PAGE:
Zipcar, that post-dot-com-era savior of car-rental-haters everywhere, recently got a big boost to its already somewhat high-tech take on part-time car acquisition with the launch of its iPhone app. A mix of simple map-based search and reservation functionality and a neat headline-getting software remote to lock, unlock, and honk the horn on your car--it's a nice mix. I was sure to download the app as soon as I could, since I'm a frequent Zipcar user in New York City. Or, at least, I used to be. See, there's an area of Zipcar that could still use some improving.
The actual capability to find one's reserved car, for instance. For two consecutive weeks, Zipcar promised me a vehicle that simply wasn't there.
Week one: I had reserved a car less than 10 blocks from me. The day before my reservation, a customer service representative called me on my iPhone to tell me that my vehicle needed "emergency steam-cleaning," and rerouted my reservation to one of the only available emergency cars left on short notice, which was located miles away. I'd need to take a cab there and back or use an elaborate path of subways and buses, and the representative told me to save my taxi receipts and fax them to Zipcar so that I could be reimbursed.
Week two was worse. I showed up at my designated garage, and my car was simply not there. A PSP-playing garage attendant told me with no real sense of passion that my car--or any other Zipcar--was not in the building. I called Zipcar with its fancy new app and told them, and they informed me that the previous user hadn't called in to say they'd be late. I couldn't understand why that was necessary for me to know, but they said that's why they weren't able to notify me. I was stunned--Zipcar is a trust system, really? Its cars can be remote-locked and equipped with gas cards, but they can't be GPS-tagged?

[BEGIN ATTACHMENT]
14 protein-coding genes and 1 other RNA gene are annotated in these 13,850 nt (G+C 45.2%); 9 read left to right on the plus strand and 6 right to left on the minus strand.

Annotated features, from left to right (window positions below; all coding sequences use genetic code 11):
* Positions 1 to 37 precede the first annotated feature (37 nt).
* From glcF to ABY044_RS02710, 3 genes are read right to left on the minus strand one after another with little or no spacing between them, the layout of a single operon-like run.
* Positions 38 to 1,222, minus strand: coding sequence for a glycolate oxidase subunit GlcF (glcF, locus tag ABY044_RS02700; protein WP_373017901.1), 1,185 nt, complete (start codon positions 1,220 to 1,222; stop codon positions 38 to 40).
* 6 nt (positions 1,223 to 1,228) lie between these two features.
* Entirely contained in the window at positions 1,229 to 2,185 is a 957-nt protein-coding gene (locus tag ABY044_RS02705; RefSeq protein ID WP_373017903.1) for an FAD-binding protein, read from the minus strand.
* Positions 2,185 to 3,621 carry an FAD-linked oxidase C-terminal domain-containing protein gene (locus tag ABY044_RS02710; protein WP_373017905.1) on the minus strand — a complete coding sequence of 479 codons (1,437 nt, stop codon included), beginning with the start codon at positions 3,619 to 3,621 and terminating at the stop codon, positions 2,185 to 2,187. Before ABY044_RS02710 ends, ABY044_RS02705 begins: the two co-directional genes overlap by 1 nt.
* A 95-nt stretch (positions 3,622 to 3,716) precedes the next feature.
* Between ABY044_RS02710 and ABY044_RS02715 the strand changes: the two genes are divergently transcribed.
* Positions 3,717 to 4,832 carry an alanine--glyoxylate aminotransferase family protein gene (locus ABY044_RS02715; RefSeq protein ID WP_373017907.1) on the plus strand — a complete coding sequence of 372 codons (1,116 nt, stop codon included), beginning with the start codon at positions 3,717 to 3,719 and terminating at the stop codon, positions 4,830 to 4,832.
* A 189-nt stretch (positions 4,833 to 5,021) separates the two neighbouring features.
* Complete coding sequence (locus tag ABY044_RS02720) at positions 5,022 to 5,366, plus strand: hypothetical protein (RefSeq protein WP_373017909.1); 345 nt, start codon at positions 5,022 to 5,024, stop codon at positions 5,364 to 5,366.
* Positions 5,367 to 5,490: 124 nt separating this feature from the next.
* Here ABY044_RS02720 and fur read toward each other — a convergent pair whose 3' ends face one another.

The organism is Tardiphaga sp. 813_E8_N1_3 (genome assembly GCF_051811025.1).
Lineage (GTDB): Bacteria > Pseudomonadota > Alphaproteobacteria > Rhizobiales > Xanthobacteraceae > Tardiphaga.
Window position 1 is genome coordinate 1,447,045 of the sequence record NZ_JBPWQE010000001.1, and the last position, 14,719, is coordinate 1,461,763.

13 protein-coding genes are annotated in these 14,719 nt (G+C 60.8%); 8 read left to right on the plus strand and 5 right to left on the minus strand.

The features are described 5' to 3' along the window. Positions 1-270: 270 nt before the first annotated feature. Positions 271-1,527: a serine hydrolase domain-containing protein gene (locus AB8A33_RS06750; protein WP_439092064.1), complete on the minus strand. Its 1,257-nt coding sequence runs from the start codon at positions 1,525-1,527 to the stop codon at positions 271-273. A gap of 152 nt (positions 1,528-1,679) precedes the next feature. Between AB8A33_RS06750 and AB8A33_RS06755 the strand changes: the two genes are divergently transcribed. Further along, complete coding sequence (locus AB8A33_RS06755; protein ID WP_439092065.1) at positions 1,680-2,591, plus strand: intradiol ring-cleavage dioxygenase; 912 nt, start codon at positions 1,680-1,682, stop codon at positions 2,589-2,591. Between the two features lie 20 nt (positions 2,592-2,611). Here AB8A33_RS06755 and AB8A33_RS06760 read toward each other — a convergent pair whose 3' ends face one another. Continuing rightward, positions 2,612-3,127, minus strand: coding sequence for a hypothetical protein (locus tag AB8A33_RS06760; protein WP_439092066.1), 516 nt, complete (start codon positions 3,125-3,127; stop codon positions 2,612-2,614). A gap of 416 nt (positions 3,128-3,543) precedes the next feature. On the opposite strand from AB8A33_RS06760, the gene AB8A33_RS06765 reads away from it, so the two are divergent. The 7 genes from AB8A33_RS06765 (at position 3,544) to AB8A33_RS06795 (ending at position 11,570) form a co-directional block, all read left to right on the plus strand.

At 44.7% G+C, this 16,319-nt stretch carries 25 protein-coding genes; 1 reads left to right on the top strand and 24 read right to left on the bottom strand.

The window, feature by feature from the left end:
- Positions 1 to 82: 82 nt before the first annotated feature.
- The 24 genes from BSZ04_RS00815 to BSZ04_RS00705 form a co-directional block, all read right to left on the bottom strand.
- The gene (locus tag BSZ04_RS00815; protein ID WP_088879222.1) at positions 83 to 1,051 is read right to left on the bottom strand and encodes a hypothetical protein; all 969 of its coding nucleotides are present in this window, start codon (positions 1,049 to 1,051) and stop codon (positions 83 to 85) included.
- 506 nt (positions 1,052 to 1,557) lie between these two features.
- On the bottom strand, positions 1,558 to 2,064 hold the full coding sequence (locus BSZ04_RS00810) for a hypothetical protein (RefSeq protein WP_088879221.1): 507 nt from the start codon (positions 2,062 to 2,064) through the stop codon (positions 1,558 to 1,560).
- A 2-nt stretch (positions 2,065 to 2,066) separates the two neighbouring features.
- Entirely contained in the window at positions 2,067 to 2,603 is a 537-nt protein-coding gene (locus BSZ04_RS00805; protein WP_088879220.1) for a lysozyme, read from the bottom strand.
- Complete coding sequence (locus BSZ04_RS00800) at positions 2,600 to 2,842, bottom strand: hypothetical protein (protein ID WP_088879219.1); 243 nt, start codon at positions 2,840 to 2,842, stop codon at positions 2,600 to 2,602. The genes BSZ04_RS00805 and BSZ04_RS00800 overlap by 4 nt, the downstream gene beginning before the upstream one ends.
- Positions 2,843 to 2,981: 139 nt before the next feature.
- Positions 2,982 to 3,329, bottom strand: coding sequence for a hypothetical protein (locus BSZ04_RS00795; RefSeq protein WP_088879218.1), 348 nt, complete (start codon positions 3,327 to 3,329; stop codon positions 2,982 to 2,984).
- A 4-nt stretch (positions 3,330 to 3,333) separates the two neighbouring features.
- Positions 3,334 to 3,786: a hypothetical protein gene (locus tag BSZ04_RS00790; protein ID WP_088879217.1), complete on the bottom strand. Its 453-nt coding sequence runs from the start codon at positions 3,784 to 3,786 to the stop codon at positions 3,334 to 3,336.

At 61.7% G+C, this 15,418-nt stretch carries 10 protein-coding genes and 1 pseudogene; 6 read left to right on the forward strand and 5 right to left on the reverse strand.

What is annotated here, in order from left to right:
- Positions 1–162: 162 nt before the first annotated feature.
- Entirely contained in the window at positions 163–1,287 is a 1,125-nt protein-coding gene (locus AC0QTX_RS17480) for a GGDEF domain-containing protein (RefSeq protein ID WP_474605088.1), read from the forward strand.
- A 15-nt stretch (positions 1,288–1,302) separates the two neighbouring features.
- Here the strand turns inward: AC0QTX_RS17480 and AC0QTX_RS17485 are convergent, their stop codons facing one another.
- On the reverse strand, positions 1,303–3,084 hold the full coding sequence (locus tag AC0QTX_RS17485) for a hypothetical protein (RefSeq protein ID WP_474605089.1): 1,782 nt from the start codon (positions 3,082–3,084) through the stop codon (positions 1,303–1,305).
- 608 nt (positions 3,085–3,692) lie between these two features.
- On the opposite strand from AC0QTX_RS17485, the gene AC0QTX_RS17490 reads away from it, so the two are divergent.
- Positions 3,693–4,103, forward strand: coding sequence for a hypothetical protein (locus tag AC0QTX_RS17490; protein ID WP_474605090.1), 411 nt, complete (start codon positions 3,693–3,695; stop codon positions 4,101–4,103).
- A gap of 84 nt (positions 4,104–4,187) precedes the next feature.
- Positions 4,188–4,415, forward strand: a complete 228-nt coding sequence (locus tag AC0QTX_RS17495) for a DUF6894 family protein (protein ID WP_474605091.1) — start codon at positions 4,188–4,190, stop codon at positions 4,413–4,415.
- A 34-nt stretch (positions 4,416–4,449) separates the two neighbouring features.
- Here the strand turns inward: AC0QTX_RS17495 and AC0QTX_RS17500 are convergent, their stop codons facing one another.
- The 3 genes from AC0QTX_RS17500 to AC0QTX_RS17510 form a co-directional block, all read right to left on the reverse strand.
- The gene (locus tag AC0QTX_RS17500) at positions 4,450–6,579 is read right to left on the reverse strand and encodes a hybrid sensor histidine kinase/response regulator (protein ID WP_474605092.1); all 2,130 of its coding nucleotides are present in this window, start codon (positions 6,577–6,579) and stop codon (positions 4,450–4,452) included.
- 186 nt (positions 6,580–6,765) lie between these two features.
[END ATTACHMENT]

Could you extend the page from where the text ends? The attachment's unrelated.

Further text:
Again, I was emergency rerouted to a banged-up BMW more than 30 blocks away. As I was speed-cabbing up to the spot as the representative gave me directions over the phone, I felt like a spy in some incredibly lame "Bourne" rip-off.
The Zipcar app, of course, helped me with none of this. Neither could Zipcar's representatives, who didn't offer me anything more than two hours of free car time in exchange for causing me to be late both times I actually needed a car.
So, allow me to burst a small bubble with the Zipcar app frenzy. In fact, to anyone who is considering making an app: please consider making your physical service work just a little bit better before dumping remote car-honking gags on us. Or, have your app assist in actually locating the cars in addition to simply reserving them.
Thanks. By the way, has this happened to you?